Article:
Click here for an assessment by the UK Foreign and Commonwealth Office.
The BBC World Service programme The Works has been to Kenya to assess the situation there.
Kenya faces potential power-supply problems over the New Year as the millennium bug takes effect.
Despite being ahead of most other African countries, independent surveys show Y2K preparations lag behind more developed countries.
One big problem facing Kenya is computer dumping. Many businesses rely on second hand computers,
imported from Europe. Many are old, reconditioned machines that are not Year 2000 compliant - but
few companies can afford new machines.
The Kenyan government started taking steps to eliminate the bug in October 1997, with the launch of a taskforce to look into the effect of the millennium bug within government ministries and departments. Then in November 1998 the Kenya Year 2000 National Co-ordination Initiative was launched.
The taskforce has been looking at private and public sectors, with the aim of making them all millennium compliant.
The Central Bank and the Ministry of Finance's public sector payroll have both been certified compliant.
Despite being commended by a leading American taskforce, it looks likely that full compliance will not be achieved in time and contingency plans are being made in the event of problems.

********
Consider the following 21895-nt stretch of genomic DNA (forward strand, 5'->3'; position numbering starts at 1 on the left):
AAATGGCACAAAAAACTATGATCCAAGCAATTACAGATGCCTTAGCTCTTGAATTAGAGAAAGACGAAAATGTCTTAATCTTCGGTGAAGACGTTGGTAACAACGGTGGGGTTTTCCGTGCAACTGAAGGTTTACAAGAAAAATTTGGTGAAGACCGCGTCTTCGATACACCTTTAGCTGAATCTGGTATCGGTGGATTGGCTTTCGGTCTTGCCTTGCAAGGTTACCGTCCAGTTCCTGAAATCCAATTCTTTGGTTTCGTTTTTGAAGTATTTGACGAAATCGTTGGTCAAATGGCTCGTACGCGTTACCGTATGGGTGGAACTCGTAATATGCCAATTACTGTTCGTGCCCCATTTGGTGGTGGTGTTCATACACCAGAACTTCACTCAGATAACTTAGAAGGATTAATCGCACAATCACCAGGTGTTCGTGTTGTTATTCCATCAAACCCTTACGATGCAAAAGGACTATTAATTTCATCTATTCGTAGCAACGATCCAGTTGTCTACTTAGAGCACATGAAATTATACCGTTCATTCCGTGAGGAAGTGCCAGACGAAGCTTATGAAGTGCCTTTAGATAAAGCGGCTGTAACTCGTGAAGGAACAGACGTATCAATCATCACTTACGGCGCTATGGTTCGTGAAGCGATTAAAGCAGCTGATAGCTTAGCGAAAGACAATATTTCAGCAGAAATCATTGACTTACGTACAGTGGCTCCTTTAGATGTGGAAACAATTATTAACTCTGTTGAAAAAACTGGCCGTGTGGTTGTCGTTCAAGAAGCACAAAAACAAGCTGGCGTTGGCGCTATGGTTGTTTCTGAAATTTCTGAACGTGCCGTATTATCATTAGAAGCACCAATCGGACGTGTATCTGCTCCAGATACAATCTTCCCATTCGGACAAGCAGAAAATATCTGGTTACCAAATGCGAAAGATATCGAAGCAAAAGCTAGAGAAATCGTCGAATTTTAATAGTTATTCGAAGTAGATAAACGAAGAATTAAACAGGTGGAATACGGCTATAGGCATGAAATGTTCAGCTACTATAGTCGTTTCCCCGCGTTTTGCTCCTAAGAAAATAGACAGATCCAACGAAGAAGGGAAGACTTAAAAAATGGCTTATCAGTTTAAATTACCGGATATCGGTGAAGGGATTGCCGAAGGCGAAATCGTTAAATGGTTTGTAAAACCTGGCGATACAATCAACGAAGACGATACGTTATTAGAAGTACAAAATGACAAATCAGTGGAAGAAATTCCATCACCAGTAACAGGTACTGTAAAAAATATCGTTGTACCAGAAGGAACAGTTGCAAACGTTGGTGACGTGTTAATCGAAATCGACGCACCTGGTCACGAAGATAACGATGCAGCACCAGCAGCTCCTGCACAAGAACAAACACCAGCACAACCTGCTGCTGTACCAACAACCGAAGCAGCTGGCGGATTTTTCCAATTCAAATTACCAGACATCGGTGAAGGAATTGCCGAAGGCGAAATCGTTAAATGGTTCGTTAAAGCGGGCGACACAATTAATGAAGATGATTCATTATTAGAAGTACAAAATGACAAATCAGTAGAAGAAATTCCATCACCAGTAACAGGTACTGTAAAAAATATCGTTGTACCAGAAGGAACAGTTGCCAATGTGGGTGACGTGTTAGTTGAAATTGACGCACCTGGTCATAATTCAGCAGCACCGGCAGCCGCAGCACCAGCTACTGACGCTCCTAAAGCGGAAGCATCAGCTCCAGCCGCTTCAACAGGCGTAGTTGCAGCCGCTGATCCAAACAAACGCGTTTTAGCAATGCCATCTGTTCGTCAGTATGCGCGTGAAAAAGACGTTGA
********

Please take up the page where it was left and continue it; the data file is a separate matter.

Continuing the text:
Used to problems
The consolation for Kenya is that power cuts are not uncommon and many shops and businesses, particularly in Nairobi, have back-up generators to keep computers and electronic tills working.
Another potential problem for Kenya is health care. The health ministry has estimated there are about 200 computers and many items of medical equipment that could be affected.
According to a government report, most private hospitals have eliminated the Y2K bug. But in the public sector, doctors and nurses have been advised to decide on back-up plans in case a particular piece of medical equipment fails.
And one long-term problem is the worry that laboratory testing equipment and ultrasound scanners may have problems well into the new year.